While most steps in gluconeogenesis are the reverse of those found inglycolysis, three regulated and strongly exergonic reactions are replaced with more kinetically favorable reactions. Hexokinase/glucokinase, phosphofructokinase, and pyruvate kinase enzymes of glycolysis are replaced with glucose-6- phosphatase, fructose-1,6-bisphosphatase, and PEP carboxykinase. This system of reciprocal control allow glycolysis and gluconeogenesis to inhibit each other and prevent the formation of afutile cycle.
The majority of the enzymes responsible for gluconeogenesis are found in the cytoplasm; the exceptions are mitochondrial pyruvate carboxylase, and, in animals, phosphoenol-pyruvate carboxykinase. The latter exists as an isozyme located in both the mitochondrion and the cytosol. As there is no known mechanism to transport phosphoenolpyruvate from the mitochondrion into the cytosol, the cytosolic enzyme is believed to be the isozyme important for gluconeogenesis. The rate of gluconeogenesis is ultimately controlled by the action of a key enzyme, fructose-1,6-bisphosphatase, which is also regulated through signal ransduction bycAMP and its phosphorylation.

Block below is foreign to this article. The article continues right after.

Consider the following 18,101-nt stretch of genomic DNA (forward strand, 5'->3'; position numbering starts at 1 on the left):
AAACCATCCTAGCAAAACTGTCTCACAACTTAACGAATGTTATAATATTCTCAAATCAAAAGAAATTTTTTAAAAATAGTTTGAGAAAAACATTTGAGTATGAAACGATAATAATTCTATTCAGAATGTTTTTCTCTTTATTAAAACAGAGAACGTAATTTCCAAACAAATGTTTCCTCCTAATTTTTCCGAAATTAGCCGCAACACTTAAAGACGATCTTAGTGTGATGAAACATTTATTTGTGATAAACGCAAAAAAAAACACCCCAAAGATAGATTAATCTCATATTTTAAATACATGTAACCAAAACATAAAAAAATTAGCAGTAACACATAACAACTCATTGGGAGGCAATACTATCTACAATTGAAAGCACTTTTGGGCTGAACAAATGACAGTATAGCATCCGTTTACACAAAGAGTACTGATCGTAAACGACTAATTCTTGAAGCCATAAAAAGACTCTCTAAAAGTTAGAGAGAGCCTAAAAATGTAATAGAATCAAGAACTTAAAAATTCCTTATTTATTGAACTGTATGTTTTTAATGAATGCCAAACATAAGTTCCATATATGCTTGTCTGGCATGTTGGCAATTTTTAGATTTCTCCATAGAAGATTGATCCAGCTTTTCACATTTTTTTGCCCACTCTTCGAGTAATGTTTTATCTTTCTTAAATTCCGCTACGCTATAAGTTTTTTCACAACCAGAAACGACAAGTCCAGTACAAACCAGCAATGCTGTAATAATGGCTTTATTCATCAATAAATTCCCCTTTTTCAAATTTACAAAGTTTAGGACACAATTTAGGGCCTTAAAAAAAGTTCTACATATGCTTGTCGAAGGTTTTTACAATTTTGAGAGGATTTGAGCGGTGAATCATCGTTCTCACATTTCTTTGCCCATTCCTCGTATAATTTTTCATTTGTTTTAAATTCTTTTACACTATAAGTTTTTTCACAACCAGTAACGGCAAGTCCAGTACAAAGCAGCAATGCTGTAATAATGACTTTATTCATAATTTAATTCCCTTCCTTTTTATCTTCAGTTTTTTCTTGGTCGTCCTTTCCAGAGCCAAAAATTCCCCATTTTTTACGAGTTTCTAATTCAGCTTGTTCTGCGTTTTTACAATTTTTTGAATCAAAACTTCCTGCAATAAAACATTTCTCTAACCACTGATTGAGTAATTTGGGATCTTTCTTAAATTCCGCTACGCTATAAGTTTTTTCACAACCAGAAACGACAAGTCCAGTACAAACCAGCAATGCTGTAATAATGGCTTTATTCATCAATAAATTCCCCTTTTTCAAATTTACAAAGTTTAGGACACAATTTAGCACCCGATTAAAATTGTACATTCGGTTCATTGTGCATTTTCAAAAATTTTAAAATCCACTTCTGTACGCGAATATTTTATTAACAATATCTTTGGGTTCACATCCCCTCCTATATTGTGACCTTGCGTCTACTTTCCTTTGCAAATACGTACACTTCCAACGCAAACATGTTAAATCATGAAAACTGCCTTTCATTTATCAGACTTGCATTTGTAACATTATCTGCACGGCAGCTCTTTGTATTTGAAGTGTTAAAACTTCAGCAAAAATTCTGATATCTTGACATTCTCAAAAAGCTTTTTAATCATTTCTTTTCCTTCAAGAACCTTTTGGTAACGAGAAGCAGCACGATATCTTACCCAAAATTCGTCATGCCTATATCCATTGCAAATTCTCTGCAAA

Most factors that regulate the activity of the gluconeogenesis pathway do so by inhibiting the activity or expression of key enzymes. However, both acetyl CoA and citrate activate gluconeogenesis enzymes (pyruvate carboxylase and fructose-1,6-bisphosphatase, respectively). Due to the reciprocal control of the cycle, acetyl-CoA and citrate also have inhibitory roles in the activity of pyruvate kinase.